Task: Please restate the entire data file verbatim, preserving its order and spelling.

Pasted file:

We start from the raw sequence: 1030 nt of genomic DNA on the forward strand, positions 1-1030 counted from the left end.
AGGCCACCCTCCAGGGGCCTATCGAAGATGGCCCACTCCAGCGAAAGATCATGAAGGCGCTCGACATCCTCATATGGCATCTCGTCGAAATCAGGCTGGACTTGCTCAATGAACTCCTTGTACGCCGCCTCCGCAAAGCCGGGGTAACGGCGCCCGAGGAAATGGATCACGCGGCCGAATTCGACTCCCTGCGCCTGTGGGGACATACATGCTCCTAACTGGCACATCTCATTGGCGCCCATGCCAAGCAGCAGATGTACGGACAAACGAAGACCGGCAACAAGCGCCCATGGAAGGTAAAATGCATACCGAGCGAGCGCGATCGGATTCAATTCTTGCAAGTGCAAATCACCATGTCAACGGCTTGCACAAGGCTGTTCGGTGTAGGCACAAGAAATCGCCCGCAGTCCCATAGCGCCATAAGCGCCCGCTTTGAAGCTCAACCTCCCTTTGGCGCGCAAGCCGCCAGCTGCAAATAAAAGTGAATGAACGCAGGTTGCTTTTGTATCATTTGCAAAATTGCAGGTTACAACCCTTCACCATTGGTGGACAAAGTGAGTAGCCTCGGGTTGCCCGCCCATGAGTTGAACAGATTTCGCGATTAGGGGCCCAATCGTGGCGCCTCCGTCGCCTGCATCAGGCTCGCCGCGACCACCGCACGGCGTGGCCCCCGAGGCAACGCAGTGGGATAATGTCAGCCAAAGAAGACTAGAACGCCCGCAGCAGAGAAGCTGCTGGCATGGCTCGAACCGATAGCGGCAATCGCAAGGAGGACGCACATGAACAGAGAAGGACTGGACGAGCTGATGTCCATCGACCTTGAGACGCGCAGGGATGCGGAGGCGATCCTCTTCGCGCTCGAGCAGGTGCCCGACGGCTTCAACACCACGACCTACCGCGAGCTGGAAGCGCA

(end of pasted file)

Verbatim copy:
We start from the raw sequence: 1030 nt of genomic DNA on the forward strand, positions 1-1030 counted from the left end.
AGGCCACCCTCCAGGGGCCTATCGAAGATGGCCCACTCCAGCGAAAGATCATGAAGGCGCTCGACATCCTCATATGGCATCTCGTCGAAATCAGGCTGGACTTGCTCAATGAACTCCTTGTACGCCGCCTCCGCAAAGCCGGGGTAACGGCGCCCGAGGAAATGGATCACGCGGCCGAATTCGACTCCCTGCGCCTGTGGGGACATACATGCTCCTAACTGGCACATCTCATTGGCGCCCATGCCAAGCAGCAGATGTACGGACAAACGAAGACCGGCAACAAGCGCCCATGGAAGGTAAAATGCATACCGAGCGAGCGCGATCGGATTCAATTCTTGCAAGTGCAAATCACCATGTCAACGGCTTGCACAAGGCTGTTCGGTGTAGGCACAAGAAATCGCCCGCAGTCCCATAGCGCCATAAGCGCCCGCTTTGAAGCTCAACCTCCCTTTGGCGCGCAAGCCGCCAGCTGCAAATAAAAGTGAATGAACGCAGGTTGCTTTTGTATCATTTGCAAAATTGCAGGTTACAACCCTTCACCATTGGTGGACAAAGTGAGTAGCCTCGGGTTGCCCGCCCATGAGTTGAACAGATTTCGCGATTAGGGGCCCAATCGTGGCGCCTCCGTCGCCTGCATCAGGCTCGCCGCGACCACCGCACGGCGTGGCCCCCGAGGCAACGCAGTGGGATAATGTCAGCCAAAGAAGACTAGAACGCCCGCAGCAGAGAAGCTGCTGGCATGGCTCGAACCGATAGCGGCAATCGCAAGGAGGACGCACATGAACAGAGAAGGACTGGACGAGCTGATGTCCATCGACCTTGAGACGCGCAGGGATGCGGAGGCGATCCTCTTCGCGCTCGAGCAGGTGCCCGACGGCTTCAACACCACGACCTACCGCGAGCTGGAAGCGCA